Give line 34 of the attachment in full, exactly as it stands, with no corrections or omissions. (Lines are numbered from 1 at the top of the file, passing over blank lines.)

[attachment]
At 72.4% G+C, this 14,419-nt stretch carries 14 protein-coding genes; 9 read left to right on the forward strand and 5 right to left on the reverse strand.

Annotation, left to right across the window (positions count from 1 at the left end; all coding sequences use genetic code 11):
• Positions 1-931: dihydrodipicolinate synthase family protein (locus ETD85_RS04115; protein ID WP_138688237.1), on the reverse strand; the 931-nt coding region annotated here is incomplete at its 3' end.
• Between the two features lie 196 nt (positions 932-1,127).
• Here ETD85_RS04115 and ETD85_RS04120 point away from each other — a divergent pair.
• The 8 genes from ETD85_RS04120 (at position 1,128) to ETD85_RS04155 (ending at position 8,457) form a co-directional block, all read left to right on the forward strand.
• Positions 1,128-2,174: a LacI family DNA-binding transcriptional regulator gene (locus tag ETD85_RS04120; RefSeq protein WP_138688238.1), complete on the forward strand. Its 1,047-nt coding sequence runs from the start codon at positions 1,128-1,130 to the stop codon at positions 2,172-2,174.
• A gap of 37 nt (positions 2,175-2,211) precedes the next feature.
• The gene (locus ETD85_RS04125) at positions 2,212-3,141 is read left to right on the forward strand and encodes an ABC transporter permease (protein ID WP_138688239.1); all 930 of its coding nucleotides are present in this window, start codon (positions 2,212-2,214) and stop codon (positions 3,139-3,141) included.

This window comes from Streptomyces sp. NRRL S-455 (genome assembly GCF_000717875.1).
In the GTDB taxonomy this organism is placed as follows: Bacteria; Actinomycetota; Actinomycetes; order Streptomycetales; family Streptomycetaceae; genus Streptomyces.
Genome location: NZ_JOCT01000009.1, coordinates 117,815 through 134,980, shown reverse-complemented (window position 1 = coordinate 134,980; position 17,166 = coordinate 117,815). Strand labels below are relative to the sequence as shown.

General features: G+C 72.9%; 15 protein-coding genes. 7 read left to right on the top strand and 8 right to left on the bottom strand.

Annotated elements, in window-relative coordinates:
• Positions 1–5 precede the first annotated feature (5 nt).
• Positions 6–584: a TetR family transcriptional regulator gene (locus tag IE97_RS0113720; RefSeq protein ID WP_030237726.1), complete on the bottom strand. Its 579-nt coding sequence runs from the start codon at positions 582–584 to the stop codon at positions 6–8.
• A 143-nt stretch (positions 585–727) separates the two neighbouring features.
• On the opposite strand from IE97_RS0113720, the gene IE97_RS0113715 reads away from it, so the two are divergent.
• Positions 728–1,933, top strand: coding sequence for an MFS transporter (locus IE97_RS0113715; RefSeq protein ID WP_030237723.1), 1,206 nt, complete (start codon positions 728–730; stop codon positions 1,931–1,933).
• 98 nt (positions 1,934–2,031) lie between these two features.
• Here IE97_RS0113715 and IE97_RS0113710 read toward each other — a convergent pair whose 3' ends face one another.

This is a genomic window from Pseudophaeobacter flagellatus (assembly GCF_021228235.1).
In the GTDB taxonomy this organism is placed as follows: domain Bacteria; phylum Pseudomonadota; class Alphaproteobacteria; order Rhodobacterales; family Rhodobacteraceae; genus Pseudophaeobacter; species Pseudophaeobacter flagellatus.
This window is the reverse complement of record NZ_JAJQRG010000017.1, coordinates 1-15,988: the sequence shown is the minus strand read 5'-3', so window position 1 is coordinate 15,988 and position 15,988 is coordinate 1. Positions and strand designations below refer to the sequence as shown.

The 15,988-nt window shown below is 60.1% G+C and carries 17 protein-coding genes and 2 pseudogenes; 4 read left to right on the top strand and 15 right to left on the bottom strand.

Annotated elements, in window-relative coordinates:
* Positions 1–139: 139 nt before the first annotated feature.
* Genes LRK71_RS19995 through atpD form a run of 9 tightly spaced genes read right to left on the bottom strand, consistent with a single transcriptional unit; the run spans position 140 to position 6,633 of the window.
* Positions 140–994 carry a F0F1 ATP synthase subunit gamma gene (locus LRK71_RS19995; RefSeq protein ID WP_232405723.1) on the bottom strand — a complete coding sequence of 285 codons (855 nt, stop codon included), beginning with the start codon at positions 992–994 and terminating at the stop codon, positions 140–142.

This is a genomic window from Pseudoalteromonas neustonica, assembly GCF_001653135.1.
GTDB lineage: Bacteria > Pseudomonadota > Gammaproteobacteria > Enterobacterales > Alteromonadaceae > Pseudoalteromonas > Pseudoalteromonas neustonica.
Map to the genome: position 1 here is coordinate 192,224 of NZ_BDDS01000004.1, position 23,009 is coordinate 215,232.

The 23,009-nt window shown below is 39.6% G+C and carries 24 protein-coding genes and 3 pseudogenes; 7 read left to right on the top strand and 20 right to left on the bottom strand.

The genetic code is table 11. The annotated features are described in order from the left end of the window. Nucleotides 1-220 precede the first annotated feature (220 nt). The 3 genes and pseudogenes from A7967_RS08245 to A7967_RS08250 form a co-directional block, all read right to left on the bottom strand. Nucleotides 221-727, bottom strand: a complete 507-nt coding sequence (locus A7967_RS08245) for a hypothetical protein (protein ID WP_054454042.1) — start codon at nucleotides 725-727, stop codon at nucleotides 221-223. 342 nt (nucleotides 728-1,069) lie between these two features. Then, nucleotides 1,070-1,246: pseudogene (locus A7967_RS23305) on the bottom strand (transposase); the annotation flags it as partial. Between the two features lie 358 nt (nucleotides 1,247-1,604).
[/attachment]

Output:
The genetic code is table 11. The annotated features are described in order from the left end of the window. Nucleotides 1-220 precede the first annotated feature (220 nt). The 3 genes and pseudogenes from A7967_RS08245 to A7967_RS08250 form a co-directional block, all read right to left on the bottom strand. Nucleotides 221-727, bottom strand: a complete 507-nt coding sequence (locus A7967_RS08245) for a hypothetical protein (protein ID WP_054454042.1) — start codon at nucleotides 725-727, stop codon at nucleotides 221-223. 342 nt (nucleotides 728-1,069) lie between these two features. Then, nucleotides 1,070-1,246: pseudogene (locus A7967_RS23305) on the bottom strand (transposase); the annotation flags it as partial. Between the two features lie 358 nt (nucleotides 1,247-1,604).